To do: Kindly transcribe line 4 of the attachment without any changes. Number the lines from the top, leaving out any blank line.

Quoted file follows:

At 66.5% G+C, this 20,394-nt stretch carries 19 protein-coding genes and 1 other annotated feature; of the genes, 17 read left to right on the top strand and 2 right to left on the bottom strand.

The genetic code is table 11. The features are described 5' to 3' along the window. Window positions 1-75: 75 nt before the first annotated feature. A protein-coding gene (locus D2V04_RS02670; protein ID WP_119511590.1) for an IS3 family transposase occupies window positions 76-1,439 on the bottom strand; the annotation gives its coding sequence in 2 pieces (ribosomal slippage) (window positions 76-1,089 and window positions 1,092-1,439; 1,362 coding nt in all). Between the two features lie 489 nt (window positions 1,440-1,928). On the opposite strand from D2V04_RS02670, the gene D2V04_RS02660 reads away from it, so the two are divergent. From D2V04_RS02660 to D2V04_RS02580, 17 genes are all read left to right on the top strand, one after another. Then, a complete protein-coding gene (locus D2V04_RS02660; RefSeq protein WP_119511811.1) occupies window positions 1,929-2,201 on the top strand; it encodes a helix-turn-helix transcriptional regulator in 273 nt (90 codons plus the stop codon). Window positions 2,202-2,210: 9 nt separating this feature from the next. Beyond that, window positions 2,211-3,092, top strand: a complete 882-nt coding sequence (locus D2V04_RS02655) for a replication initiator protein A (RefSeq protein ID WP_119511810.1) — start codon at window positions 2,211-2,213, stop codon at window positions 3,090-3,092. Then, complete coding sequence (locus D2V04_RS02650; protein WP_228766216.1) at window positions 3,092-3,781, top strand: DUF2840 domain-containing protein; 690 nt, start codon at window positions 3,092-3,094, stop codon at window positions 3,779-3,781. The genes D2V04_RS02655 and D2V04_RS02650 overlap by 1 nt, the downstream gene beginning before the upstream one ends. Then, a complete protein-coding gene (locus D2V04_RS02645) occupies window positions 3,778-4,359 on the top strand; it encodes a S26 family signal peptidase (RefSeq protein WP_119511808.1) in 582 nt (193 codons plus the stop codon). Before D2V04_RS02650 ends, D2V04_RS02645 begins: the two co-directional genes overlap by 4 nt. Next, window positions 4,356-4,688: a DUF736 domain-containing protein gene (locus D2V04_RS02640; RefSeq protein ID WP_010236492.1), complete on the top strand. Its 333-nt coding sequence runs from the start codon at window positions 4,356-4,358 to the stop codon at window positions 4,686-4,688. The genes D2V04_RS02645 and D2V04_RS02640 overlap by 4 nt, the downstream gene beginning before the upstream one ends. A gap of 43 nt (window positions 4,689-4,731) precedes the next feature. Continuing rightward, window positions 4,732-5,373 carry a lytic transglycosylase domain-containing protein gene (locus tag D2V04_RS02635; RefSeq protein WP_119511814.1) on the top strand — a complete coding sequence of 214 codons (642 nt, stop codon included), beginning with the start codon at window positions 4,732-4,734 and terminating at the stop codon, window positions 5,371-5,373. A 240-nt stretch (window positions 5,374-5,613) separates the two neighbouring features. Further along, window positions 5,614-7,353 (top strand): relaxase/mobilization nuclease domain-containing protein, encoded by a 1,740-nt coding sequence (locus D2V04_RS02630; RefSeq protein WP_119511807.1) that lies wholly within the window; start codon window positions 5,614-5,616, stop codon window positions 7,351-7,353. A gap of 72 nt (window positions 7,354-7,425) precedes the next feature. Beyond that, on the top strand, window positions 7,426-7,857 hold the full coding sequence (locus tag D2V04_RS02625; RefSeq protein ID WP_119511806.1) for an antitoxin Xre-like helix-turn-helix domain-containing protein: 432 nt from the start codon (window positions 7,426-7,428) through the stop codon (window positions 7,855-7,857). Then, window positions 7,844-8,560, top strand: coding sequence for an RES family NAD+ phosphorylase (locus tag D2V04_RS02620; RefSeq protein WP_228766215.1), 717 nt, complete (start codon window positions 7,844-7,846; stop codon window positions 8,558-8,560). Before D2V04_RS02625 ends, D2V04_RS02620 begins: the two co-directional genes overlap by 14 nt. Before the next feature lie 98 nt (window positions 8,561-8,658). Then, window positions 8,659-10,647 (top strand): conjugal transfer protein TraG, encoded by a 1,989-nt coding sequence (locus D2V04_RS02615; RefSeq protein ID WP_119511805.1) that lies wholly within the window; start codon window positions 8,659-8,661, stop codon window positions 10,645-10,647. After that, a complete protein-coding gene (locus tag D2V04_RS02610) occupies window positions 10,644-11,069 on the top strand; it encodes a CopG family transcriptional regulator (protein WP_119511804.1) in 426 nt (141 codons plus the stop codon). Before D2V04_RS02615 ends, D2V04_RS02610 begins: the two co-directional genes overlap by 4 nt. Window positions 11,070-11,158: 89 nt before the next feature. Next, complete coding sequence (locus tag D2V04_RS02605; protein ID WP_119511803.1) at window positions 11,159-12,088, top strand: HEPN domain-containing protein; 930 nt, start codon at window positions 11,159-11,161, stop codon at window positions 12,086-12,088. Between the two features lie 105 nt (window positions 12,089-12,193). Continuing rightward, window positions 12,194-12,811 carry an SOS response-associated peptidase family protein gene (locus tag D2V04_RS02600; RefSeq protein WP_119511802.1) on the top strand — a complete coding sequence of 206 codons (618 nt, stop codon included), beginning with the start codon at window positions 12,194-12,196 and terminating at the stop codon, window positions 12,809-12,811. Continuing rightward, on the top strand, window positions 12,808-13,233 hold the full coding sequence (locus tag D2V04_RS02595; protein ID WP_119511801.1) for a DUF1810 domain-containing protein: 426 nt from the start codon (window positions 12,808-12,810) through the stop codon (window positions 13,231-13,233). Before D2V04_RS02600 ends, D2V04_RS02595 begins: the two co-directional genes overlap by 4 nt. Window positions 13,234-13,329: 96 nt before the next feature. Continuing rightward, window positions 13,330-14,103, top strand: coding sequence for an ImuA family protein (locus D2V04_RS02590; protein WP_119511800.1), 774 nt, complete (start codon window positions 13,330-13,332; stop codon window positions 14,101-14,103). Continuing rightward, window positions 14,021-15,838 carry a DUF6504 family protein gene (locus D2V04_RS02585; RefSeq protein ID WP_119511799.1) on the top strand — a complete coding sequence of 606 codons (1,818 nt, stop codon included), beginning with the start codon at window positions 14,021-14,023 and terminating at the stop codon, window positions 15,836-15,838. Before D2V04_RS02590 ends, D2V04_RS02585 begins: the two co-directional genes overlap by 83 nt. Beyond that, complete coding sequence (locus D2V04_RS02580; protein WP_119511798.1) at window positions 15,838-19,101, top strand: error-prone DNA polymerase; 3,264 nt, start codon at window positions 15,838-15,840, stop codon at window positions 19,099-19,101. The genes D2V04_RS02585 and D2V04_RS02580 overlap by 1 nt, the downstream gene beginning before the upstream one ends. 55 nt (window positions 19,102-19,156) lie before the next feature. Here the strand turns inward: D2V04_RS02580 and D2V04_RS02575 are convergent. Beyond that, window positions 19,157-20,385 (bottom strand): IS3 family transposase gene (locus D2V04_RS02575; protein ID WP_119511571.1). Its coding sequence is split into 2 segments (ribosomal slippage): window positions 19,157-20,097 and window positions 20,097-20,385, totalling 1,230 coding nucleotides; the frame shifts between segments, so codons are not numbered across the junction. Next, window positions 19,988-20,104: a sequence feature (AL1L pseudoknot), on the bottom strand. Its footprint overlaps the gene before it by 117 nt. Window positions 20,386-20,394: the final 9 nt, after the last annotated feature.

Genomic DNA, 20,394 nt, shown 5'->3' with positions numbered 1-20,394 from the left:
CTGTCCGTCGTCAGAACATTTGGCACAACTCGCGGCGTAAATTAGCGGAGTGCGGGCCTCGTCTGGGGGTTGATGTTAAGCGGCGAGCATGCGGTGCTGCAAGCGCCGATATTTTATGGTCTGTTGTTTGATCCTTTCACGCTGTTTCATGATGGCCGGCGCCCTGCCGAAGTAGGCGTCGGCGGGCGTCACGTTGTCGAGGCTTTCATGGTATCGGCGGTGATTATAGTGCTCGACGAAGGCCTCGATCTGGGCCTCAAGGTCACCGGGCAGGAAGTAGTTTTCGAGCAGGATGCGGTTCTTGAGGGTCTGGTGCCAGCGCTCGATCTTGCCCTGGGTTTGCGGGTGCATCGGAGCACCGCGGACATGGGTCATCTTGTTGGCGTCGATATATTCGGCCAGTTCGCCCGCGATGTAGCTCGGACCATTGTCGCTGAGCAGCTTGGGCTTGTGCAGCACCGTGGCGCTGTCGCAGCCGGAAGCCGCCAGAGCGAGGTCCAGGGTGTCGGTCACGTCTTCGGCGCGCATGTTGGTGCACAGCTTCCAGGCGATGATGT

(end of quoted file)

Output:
CTGTCCGTCGTCAGAACATTTGGCACAACTCGCGGCGTAAATTAGCGGAGTGCGGGCCTCGTCTGGGGGTTGATGTTAAGCGGCGAGCATGCGGTGCTGCAAGCGCCGATATTTTATGGTCTGTTGTTTGATCCTTTCACGCTGTTTCATGATGGCCGGCGCCCTGCCGAAGTAGGCGTCGGCGGGCGTCACGTTGTCGAGGCTTTCATGGTATCGGCGGTGATTATAGTGCTCGACGAAGGCCTCGATCTGGGCCTCAAGGTCACCGGGCAGGAAGTAGTTTTCGAGCAGGATGCGGTTCTTGAGGGTCTGGTGCCAGCGCTCGATCTTGCCCTGGGTTTGCGGGTGCATCGGAGCACCGCGGACATGGGTCATCTTGTTGGCGTCGATATATTCGGCCAGTTCGCCCGCGATGTAGCTCGGACCATTGTCGCTGAGCAGCTTGGGCTTGTGCAGCACCGTGGCGCTGTCGCAGCCGGAAGCCGCCAGAGCGAGGTCCAGGGTGTCGGTCACGTCTTCGGCGCGCATGTTGGTGCACAGCTTCCAGGCGATGATGT